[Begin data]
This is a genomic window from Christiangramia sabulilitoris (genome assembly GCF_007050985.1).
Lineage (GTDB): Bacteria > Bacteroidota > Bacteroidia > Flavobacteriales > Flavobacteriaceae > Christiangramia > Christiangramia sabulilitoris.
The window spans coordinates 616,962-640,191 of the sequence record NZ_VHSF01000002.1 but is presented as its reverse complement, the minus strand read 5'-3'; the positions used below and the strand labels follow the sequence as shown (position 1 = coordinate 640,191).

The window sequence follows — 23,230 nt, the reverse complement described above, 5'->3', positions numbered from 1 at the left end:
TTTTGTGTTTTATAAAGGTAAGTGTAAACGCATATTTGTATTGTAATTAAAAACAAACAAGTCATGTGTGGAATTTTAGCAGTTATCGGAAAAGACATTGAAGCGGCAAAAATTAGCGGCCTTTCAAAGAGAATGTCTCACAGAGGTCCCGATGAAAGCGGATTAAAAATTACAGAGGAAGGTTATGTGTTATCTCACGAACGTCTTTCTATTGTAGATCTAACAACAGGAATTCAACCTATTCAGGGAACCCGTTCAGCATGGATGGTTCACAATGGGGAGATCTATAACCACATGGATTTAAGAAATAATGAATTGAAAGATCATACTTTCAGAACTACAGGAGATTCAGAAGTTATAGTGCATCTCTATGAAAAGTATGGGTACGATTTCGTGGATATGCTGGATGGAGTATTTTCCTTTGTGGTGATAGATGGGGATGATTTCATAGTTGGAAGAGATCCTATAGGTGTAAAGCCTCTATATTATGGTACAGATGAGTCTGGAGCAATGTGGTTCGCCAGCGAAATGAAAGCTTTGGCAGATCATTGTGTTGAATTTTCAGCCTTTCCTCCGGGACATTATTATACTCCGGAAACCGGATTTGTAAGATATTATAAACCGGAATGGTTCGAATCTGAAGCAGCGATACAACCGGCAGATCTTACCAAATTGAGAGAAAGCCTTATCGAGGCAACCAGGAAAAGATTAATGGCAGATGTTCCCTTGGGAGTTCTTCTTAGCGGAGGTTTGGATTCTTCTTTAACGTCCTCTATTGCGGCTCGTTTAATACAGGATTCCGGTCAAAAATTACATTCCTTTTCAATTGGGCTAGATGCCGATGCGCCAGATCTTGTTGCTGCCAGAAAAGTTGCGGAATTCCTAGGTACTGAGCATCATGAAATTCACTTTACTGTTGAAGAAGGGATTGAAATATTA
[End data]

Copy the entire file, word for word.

This is a genomic window from Christiangramia sabulilitoris (genome assembly GCF_007050985.1).
Lineage (GTDB): Bacteria > Bacteroidota > Bacteroidia > Flavobacteriales > Flavobacteriaceae > Christiangramia > Christiangramia sabulilitoris.
The window spans coordinates 616,962-640,191 of the sequence record NZ_VHSF01000002.1 but is presented as its reverse complement, the minus strand read 5'-3'; the positions used below and the strand labels follow the sequence as shown (position 1 = coordinate 640,191).

The window sequence follows — 23,230 nt, the reverse complement described above, 5'->3', positions numbered from 1 at the left end:
TTTTGTGTTTTATAAAGGTAAGTGTAAACGCATATTTGTATTGTAATTAAAAACAAACAAGTCATGTGTGGAATTTTAGCAGTTATCGGAAAAGACATTGAAGCGGCAAAAATTAGCGGCCTTTCAAAGAGAATGTCTCACAGAGGTCCCGATGAAAGCGGATTAAAAATTACAGAGGAAGGTTATGTGTTATCTCACGAACGTCTTTCTATTGTAGATCTAACAACAGGAATTCAACCTATTCAGGGAACCCGTTCAGCATGGATGGTTCACAATGGGGAGATCTATAACCACATGGATTTAAGAAATAATGAATTGAAAGATCATACTTTCAGAACTACAGGAGATTCAGAAGTTATAGTGCATCTCTATGAAAAGTATGGGTACGATTTCGTGGATATGCTGGATGGAGTATTTTCCTTTGTGGTGATAGATGGGGATGATTTCATAGTTGGAAGAGATCCTATAGGTGTAAAGCCTCTATATTATGGTACAGATGAGTCTGGAGCAATGTGGTTCGCCAGCGAAATGAAAGCTTTGGCAGATCATTGTGTTGAATTTTCAGCCTTTCCTCCGGGACATTATTATACTCCGGAAACCGGATTTGTAAGATATTATAAACCGGAATGGTTCGAATCTGAAGCAGCGATACAACCGGCAGATCTTACCAAATTGAGAGAAAGCCTTATCGAGGCAACCAGGAAAAGATTAATGGCAGATGTTCCCTTGGGAGTTCTTCTTAGCGGAGGTTTGGATTCTTCTTTAACGTCCTCTATTGCGGCTCGTTTAATACAGGATTCCGGTCAAAAATTACATTCCTTTTCAATTGGGCTAGATGCCGATGCGCCAGATCTTGTTGCTGCCAGAAAAGTTGCGGAATTCCTAGGTACTGAGCATCATGAAATTCACTTTACTGTTGAAGAAGGGATTGAAATATTA